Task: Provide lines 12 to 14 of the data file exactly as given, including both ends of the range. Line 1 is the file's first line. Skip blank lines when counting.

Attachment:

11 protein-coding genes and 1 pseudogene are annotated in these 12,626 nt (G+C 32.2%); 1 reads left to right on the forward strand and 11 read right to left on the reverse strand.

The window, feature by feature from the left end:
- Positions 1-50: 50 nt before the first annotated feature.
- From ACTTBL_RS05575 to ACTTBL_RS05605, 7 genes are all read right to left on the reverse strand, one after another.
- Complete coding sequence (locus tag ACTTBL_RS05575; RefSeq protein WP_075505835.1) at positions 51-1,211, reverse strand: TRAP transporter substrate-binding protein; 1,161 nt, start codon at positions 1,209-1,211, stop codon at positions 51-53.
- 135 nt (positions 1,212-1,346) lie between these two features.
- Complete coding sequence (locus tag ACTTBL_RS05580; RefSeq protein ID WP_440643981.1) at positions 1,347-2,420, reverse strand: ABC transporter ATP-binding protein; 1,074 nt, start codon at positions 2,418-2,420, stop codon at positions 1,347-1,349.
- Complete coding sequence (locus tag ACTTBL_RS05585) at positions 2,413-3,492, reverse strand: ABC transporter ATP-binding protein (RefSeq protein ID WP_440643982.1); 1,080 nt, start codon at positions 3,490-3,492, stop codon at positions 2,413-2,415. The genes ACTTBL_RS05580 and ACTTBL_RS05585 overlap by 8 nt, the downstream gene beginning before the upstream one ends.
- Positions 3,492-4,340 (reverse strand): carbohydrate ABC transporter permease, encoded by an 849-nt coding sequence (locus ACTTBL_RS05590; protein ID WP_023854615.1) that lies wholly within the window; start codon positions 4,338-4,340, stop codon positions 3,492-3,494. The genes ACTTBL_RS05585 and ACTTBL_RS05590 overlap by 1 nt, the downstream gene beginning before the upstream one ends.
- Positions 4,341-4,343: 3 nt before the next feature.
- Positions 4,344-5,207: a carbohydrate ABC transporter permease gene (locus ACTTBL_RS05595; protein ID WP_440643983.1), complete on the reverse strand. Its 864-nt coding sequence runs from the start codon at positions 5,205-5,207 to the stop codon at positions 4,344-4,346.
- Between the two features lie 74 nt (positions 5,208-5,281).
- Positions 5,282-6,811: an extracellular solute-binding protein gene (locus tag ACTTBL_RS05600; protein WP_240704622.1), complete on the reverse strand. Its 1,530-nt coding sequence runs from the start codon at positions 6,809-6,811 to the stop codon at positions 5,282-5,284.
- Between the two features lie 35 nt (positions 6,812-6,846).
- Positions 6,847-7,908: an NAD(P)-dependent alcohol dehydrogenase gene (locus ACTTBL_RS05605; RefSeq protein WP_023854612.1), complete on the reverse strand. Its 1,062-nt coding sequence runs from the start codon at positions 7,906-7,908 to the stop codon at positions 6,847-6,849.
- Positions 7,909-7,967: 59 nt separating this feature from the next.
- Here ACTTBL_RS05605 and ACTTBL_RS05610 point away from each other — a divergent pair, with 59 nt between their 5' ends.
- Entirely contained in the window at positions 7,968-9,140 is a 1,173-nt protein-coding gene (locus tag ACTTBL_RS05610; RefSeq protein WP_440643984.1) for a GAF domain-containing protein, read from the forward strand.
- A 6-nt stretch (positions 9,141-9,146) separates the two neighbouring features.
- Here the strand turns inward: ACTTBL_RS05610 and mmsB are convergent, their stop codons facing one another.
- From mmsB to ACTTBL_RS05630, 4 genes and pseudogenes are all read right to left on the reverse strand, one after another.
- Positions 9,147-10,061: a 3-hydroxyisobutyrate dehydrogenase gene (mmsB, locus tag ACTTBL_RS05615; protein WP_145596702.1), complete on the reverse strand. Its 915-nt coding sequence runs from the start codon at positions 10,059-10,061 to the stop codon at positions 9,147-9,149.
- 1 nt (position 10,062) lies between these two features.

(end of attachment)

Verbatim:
- Between the two features lie 74 nt (positions 5,208-5,281).
- Positions 5,282-6,811: an extracellular solute-binding protein gene (locus tag ACTTBL_RS05600; protein WP_240704622.1), complete on the reverse strand. Its 1,530-nt coding sequence runs from the start codon at positions 6,809-6,811 to the stop codon at positions 5,282-5,284.
- Between the two features lie 35 nt (positions 6,812-6,846).